The Topp Twins: Untouchable Girls (2009) Leanne Pooley - Recommended
Who are the Topp Twins? Perhaps it's a bonus that this incredibly entertaining survey of the life and times of the popular New Zealand singing and comedic duo, the Topp Twins, will also be an education for most American audiences. Jools and Lynda Topp are twin sisters from rural New Zealand who became homegrown hits in the 80s and are now kiwi icons. Making a name for themselves by drawing large crowds performing on the streets of Auckland, the Topps have since turned their irrepressible charm into multifaceted folk-singing variety act which includes dressing up as lovable stereotypes such as rancher and sportscaster Ken and Ken or glamour loving socialites Prue and Dilly. The unpredictable backstory to the Topp Twins is their activism and their ability to be political without being politicized. Being openly gay, speaking out for Maori rights, protesting apartheid and rallying for a nuclear-free New Zealand never undermined their popularity, in fact, quite the contrary. The film speaks wonders to the progressive nature of New Zealand, and the (unfortunate) conservatism of Americans. Leanne Pooley was approached by the twins to make the documentary after Jools was diagnosed with breast cancer and it was unclear whether or not she would pull through. Fortunately Jools did win the battle with cancer, and the documentary went on to win the People's Choice Award for Documentary at the Toronto International Film Festival (surprising everyone by beating out Michael Moore's Capitalism.) The Topp Twins was, without a doubt, the most fun documentary of the fest. Check out the trailer for the film here and you will see what I'm talking about.
(It would be a shame if The Topp Twins: Untouchable Girls did not get wider distribution beyond the festival circuit, but that seems to be the case. A DVD is available on the film's website, and although 30 bucks might seem a lot for a DVD, you can share it with your friends. That's what I plan on doing.)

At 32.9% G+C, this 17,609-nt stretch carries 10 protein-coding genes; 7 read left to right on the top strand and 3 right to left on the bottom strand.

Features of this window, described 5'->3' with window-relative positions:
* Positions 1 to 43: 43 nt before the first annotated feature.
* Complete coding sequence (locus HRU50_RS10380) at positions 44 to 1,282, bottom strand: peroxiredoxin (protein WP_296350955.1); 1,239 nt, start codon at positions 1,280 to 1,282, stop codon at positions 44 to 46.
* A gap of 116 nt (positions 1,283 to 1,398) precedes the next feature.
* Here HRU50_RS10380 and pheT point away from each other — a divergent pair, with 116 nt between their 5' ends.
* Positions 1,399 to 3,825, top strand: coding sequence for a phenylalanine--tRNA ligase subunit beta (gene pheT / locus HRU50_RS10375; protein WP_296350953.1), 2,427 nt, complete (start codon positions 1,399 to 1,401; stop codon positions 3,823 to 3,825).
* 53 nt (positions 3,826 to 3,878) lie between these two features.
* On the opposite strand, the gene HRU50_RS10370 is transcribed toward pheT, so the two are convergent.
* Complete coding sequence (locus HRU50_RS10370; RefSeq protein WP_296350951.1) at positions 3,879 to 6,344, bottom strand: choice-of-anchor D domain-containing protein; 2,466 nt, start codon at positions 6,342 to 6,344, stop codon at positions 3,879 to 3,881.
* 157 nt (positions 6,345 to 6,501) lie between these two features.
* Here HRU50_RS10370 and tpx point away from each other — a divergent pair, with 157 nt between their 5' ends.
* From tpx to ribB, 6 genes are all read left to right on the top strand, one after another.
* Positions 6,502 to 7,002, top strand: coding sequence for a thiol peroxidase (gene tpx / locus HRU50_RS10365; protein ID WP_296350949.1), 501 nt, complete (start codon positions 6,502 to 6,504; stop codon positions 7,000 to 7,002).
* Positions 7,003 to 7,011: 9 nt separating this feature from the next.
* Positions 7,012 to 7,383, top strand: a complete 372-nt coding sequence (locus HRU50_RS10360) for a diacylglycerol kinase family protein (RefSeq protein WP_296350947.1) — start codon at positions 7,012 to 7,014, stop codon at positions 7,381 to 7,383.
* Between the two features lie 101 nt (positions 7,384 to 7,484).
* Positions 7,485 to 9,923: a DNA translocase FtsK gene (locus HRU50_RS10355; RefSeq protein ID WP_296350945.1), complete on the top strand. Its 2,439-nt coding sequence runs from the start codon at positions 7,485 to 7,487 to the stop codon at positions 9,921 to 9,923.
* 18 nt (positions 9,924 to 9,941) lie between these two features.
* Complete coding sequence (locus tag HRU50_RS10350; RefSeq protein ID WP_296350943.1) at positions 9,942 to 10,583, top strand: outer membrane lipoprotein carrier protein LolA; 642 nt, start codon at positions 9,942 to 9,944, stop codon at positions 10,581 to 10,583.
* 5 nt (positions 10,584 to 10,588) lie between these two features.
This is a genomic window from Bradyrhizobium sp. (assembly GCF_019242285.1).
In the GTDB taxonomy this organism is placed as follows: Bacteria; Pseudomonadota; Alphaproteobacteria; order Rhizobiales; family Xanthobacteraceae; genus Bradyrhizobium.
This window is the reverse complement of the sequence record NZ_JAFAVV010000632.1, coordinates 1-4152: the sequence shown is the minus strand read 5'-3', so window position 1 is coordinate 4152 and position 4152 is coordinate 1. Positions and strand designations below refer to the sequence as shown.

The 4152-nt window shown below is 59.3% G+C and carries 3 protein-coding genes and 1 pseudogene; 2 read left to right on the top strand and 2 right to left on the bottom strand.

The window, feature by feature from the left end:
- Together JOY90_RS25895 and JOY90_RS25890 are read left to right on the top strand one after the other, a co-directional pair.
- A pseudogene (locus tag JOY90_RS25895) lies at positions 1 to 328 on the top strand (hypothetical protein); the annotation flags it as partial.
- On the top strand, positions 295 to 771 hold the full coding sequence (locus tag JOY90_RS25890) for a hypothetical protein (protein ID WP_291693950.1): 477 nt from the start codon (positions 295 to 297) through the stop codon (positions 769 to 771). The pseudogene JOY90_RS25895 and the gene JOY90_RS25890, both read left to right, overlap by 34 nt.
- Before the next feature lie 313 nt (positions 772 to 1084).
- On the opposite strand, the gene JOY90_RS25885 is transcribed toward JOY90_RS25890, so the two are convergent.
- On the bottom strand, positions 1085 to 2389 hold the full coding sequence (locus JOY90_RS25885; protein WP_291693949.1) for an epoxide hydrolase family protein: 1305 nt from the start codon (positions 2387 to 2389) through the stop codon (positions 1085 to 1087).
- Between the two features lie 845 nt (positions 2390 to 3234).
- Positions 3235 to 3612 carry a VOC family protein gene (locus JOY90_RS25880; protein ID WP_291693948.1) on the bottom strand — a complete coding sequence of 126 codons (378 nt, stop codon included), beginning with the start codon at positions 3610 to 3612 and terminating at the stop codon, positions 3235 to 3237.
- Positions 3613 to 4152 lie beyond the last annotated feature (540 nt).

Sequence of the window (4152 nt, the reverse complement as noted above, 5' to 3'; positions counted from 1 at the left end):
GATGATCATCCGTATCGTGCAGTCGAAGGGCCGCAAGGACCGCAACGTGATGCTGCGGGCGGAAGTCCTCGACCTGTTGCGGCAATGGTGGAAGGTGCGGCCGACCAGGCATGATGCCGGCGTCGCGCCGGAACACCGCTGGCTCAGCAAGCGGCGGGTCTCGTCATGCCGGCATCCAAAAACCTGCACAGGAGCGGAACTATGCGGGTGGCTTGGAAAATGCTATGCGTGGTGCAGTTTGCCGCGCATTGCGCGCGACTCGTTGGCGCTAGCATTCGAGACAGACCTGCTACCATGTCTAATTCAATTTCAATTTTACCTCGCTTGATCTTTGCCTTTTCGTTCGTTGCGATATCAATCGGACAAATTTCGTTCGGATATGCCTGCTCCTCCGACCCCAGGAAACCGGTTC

My Tehran for Sale (2009) Granaz Moussavi - Not Recommended
My Tehran for Sale was the only film I saw from the 2010 Global Lens series at MSPIFF. Global Lens, a yearly series of solid, under-the-radar foreign films, permanently moved into the MSPIFF lineup last year. My Tehran for Sale follows a handful of twenty-something Iranians, each with their own way of dealing with social constraints of society. Sadaf has embraced professional life and takes a devil-may-care attitude about the risky practice of attending underground concerts and events. Her friend Marzieh, however, is a struggling actress and is suffocating under the oppression. When she falls in love with Saman, and Iranian living in Australia, Marzieh starts to see a light at the end of her artistic tunnel. But an unforeseen tragedy strikes and sends Marzieh's life into a tailspin. The strict rules in which Iranian filmmakers are forced to work under have made directors understandably pessimistic, and, as a result, unrelentingly somber. Even though first time director Granaz Moussavi now lives in Australia herself, the dark tone is carried over in her film. My Tehran triumphs in its existence: shot on the sly and smuggled out of the country for editing, it is incredible well made despite the obvious obstacles. But the film flounders with the heavy-handed melodrama forced upon Marzieh. I have no doubt that the frustrations of every one of these characters is very real, but when a guttural scream is emitted under pretext, it has an inevitable resonance of falsity.